Adam Fiedler | Deduction in Matching Logic^{4} | Master's Thesis | 2022 |
Xiaohong Chen, Zhengyao Lin, Minh-Thai Trinh, Grigore Rosu | Towards a Trustworthy Semantics-Based Language Framework via Proof Generation^{5} | CAV | 2021 |
Xiaohong Chen, Minh-Thai Trinh, Nishant Rodrigues, Lucas Pena, Grigore Rosu | Towards A Unified Proof Framework for Automated Fixpoint Reasoning Using Matching Logic^{6} | OOPSLA | 2020 |
Xiaohong Chen, Grigore Rosu | A General Approach to Define Binders Using Matching Logic^{7} | ICFP | 2020 |
Xiaohong Chen, Dorel Lucanu, Grigore Rosu | Initial Algebra Semantics in Matching Logic^{8} | Technical Report | 2020 |
Xiaohong Chen, Dorel Lucanu, Grigore Rosu | Matching Logic Explained^{9} | JLAMP | 2020 |
To understand how Matching Logic powers formal program verification for all languages, read the following publications, where we compare our approach to program verification with the traditional Hoare-style verification approach:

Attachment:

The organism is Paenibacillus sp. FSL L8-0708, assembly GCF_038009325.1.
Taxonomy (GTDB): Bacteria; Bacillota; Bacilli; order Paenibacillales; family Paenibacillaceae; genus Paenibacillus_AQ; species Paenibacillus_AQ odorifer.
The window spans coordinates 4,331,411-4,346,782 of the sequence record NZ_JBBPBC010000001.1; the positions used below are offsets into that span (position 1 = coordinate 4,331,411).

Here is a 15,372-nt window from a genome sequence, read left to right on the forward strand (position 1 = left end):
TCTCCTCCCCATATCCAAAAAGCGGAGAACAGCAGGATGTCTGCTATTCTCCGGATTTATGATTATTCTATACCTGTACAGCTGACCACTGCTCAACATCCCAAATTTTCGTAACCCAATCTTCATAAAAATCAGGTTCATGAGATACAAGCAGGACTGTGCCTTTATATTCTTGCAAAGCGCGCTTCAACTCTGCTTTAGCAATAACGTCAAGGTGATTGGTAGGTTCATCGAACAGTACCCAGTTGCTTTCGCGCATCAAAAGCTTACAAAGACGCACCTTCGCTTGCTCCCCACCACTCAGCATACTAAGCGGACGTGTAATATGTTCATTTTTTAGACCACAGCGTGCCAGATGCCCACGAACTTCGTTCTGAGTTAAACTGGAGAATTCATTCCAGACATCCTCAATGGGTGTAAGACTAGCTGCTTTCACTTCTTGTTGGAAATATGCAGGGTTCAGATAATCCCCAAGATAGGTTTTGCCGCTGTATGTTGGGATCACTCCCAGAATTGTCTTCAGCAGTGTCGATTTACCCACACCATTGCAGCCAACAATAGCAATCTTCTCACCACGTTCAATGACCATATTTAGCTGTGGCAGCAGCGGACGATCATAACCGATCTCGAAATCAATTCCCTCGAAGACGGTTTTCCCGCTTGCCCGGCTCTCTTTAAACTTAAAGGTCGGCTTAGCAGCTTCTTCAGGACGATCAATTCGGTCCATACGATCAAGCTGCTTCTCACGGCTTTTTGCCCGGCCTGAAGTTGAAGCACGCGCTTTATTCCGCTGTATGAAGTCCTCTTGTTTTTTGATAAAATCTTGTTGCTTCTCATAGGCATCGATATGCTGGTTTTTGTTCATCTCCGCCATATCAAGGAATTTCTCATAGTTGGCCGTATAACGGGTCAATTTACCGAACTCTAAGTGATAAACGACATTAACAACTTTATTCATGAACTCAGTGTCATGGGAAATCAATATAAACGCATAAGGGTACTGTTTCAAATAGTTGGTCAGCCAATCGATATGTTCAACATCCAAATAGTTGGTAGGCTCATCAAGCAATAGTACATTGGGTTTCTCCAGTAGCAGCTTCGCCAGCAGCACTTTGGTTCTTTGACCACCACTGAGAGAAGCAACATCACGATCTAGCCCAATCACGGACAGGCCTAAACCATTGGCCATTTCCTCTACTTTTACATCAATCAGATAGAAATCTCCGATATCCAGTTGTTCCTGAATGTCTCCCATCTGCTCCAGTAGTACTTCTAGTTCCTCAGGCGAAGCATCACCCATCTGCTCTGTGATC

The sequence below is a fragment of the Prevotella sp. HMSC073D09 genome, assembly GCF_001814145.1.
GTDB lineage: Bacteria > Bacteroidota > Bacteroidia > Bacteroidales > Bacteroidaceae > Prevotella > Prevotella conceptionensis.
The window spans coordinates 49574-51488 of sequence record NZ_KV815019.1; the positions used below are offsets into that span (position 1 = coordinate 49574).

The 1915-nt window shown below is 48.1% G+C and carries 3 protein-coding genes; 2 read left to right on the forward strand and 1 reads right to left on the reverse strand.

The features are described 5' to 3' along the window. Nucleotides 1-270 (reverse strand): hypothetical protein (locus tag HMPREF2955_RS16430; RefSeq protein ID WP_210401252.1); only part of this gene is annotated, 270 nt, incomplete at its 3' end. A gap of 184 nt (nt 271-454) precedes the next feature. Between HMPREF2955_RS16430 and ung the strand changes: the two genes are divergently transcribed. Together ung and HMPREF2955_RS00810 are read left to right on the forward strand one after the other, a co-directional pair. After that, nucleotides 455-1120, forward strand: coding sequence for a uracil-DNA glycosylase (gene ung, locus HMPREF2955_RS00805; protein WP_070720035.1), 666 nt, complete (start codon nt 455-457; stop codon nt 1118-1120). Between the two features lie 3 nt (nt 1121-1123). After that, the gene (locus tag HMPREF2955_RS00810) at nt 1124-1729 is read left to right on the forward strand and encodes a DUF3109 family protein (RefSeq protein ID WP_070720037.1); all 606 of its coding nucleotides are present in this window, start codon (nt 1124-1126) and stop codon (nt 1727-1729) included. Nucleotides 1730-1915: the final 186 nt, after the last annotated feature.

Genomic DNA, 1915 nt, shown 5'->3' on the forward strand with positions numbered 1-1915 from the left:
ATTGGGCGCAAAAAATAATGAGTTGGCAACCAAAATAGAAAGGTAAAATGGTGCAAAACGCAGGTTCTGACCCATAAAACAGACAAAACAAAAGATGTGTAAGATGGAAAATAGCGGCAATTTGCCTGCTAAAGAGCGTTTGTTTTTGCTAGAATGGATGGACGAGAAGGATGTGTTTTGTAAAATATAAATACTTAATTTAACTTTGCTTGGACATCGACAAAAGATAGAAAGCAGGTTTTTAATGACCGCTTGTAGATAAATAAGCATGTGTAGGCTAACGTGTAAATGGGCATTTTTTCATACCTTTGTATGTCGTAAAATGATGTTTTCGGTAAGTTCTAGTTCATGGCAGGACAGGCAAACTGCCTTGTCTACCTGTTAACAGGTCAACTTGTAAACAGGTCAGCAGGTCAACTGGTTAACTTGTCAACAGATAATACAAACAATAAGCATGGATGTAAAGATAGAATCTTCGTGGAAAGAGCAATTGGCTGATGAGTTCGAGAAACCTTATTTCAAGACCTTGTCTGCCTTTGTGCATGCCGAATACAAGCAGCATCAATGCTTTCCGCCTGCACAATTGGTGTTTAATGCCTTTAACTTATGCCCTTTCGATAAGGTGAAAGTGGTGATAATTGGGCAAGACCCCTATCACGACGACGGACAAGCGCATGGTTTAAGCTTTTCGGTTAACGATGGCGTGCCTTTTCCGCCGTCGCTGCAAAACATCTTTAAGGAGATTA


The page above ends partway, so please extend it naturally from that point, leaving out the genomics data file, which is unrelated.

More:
Author/Contributors | Title & Link | Journal | Date Published |
---|---|---|---|
Xiaohong Chen, Grigore Rosu | A Language-Independent Program Verification Framework ^{10} | ISoLA | 2018 |
Xiaohong Chen, Daejun Park, Grigore Rosu | A Language-Independent Approach to Smart Contract Verification^{11} | ISoLA | 2018 |
Andrei Stefanescu, Stefan Ciobaca, Radu Mereuta, Brandon Moore, Traian Florin Serbanuta, Grigore Rosu | All-Path Reachability Logic^{12} | RTA | 2014 |
Grigore Rosu, Andrei Stefanescu, Stefan Ciobaca, Brandon Moore | One-Path Reachability Logic^{13} | LICS | 2013 |
Grigore Rosu, Andrei Stefanescu | From Hoare Logic to Matching Logic Reachability^{14} | FM | 2012 |
Grigore Rosu, Andrei Stefanescu | Checking Reachability using Matching Logic^{15} | OOPSLA | 2012 |
This paper is a comprehensive in-depth survey paper of the mathematical foundations of matching logic. The paper discusses the motivation of matching logic and its usage in the K framework, defines its syntax and semantics, shows that many logics can be defined as theories, including FOL, modal logic S5, and separation logic, and proposes a sound and complete proof system for theories that feature equality. ↩